What kind of Victoria neighbor will ADS be?
Sept. 3, 2011 at 4:03 a.m.
American Disposal Services is proceeding to build an oil and gas waste dump adjacent to the rural Victoria property where I grew up, and where my family and many of their longtime friends still live.
This dump will be located within 150 yards of existing homes. Allow me to put a face on the community that resides along the Lower Mission Valley Road, or Farm-to-Market Road 1685:
My granddad, a World War II veteran, purchased land along Lower Mission Valley Road in the early 1960s and built a home where he and my grandmother lived for the rest of their lives. My mom and dad also built our home next door, and raised their family there. I grew up in a community of families who continue to reside there.
This is their community, and they don't plan to relocate. In some cases, their children now reside in the immediate area.
This area is not an industrial park, but a rural community, with many homes in existence for 50-plus years. School buses pick up children and travel this very same road where large ADS trucks will also travel night and day, if the site is approved.
Many of these families have water wells that are 30 years old, or older. These families face the real risk of not only having their water supply drained dry by ADS, but the real possibility of their water supply being polluted, as well.
This will be a 24-hour, seven-day-a-week operation, with large trucks coming and going around the clock. They will bury oilfield waste trucked in from outside Victoria County. This operation will bring with it bright lights, loud noise, strong odors, large trucks and significant water usage. If this waste is not handled with care, and disposed of properly, the site also carries the very real risk of contamination not only to nearby existing water wells, but to the Guadalupe River as well. The Guadalupe River is located not far from the proposed dump site, and is the source of Victoria's water supply.
ADS should listen to the concerns of the community in which it proposes to do business. ADS should also have a strong sense of corporate responsibility to the communities where it does business. Unfortunately, it seems that ADS has adopted the attitude of "big bully" on the block, as it continues to move forward with its plans, with no sense of concern - or respect - for the families who live along the Lower Mission Valley Road.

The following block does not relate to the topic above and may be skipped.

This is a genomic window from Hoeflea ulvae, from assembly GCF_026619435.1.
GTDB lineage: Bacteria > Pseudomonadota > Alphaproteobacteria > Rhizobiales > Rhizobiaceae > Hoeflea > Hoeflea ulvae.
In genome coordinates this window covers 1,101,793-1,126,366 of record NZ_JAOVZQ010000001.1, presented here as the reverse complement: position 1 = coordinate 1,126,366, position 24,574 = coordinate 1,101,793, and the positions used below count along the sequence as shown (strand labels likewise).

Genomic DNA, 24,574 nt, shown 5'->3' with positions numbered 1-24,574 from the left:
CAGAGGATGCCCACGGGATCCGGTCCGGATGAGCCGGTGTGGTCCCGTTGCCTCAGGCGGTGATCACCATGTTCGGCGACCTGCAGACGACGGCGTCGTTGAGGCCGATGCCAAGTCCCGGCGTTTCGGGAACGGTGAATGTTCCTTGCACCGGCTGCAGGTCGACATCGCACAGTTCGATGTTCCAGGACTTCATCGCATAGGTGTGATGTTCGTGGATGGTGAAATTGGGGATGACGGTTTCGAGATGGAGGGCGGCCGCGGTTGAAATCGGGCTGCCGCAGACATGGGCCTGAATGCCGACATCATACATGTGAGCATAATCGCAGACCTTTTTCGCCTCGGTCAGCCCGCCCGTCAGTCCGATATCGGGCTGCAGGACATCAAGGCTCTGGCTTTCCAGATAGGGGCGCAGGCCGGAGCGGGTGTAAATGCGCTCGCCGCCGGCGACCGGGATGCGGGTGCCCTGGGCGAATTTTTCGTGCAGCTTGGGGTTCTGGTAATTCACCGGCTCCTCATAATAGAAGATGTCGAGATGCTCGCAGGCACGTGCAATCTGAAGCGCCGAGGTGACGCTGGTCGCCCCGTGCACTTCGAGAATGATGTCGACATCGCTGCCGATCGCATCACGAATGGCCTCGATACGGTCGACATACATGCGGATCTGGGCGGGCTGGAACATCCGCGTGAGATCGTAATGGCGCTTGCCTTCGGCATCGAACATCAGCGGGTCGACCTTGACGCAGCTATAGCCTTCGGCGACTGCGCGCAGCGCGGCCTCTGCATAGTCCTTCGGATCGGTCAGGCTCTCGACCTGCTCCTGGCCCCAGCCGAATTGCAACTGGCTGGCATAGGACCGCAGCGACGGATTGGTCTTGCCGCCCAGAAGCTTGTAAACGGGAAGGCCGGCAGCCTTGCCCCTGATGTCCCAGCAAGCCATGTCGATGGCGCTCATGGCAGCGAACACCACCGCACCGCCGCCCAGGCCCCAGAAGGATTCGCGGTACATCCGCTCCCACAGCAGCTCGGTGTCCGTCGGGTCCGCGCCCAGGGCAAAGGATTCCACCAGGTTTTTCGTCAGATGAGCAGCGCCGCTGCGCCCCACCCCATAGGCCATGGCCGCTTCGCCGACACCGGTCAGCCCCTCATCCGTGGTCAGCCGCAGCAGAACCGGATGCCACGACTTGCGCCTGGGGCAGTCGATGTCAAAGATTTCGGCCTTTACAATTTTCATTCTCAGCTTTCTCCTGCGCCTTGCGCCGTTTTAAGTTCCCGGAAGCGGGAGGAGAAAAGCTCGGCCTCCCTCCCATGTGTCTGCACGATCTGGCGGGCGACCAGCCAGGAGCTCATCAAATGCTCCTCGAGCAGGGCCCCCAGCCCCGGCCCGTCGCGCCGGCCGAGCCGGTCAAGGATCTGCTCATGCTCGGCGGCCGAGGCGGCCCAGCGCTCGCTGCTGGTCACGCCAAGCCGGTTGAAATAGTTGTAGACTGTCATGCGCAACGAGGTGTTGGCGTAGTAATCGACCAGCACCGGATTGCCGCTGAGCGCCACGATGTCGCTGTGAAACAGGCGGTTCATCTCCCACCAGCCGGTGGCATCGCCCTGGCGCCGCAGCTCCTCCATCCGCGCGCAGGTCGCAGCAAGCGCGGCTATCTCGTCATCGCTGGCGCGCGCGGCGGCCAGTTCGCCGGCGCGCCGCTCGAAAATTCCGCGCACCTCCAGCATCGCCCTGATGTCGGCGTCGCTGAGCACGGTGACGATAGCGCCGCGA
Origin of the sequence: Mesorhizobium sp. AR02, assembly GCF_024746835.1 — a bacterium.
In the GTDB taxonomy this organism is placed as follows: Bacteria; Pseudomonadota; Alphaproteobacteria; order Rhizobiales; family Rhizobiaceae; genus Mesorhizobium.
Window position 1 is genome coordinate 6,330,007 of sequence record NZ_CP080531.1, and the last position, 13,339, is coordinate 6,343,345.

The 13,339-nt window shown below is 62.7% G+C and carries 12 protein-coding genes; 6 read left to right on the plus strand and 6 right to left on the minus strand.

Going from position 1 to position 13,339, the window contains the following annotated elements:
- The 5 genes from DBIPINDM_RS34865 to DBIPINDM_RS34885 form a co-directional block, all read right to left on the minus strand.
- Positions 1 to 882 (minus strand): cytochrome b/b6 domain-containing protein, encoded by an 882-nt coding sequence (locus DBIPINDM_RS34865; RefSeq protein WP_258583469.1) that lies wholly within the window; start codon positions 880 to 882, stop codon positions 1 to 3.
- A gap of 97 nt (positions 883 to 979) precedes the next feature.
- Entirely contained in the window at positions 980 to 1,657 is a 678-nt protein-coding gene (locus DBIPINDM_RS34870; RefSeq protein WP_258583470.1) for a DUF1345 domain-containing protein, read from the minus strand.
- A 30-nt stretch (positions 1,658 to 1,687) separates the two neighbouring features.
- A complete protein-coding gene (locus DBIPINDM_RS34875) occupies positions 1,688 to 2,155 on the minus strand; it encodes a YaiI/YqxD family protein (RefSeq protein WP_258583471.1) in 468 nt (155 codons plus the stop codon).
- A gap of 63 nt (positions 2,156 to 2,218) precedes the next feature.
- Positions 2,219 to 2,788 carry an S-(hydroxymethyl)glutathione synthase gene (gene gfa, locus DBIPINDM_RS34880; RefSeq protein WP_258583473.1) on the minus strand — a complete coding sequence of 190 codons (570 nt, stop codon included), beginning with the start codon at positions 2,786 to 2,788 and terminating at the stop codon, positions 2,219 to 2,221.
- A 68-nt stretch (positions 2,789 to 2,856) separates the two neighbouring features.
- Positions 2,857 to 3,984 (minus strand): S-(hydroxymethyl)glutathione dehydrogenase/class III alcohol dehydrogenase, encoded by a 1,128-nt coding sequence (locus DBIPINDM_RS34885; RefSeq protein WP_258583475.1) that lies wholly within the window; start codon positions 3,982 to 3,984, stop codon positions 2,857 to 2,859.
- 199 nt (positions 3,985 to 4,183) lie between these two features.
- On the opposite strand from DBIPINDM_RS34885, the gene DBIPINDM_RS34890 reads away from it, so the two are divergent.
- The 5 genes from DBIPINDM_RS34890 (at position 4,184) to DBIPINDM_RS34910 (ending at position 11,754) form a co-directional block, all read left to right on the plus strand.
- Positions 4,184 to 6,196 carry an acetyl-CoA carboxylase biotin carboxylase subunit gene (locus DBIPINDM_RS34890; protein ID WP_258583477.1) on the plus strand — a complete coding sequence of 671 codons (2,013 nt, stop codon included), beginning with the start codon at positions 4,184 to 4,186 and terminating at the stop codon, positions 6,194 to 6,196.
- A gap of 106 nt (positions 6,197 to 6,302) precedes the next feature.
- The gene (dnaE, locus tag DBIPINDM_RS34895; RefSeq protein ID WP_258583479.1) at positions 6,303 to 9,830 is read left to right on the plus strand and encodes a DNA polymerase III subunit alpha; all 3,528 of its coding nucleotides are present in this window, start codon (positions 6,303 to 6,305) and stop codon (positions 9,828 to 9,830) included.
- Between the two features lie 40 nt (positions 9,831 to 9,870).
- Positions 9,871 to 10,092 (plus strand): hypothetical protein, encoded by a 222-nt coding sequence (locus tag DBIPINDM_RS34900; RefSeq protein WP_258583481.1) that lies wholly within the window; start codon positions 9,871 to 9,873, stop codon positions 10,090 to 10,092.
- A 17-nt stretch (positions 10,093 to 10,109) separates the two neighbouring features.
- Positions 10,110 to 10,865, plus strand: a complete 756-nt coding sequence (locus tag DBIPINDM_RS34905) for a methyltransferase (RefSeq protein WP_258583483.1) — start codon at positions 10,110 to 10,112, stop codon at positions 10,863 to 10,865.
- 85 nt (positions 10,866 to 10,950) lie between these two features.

I understand a representative of ADS stated at a local meeting with the public that if a water permit for which it applied was not granted, then they would simply truck in the 20 million gallons of water required yearly for their daily operations. This would be quite costly, and it seems that if ADS can afford to bring in their own water supply, then ADS can also afford to travel farther down the road to a different site, where existing homes are not located next door to their dump.
The longtime families who reside on and around the Lower Mission Valley Road deserve better neighbors than ADS. Everyone does.
ADS' proposal should be viewed as a real quality-of-life issue for all of Victoria. If this is an issue of concern for you, I urge you to write the Texas Railroad Commission, which granted the permit, without physically viewing the site or hearing concerns from the community; the Victoria County Groundwater Conservation District, which is currently reviewing ADS' water permit application; state Rep. Geanie Morrison; and state Sen. Glenn Hegar as well other local elected officials.
They all have a job to do to protect the citizens in Victoria County, as well as all citizens they were elected to represent.
The citizens in Victoria should be kept informed on the latest developments regarding this proposed dump site, and what is being done to ensure the well-being and safety of all its citizens.
Lisa Welch grew up in Victoria, attended Victoria College and now resides in Georgetown. All of her family continues to live in Victoria along Farm-to-Market Road 1685.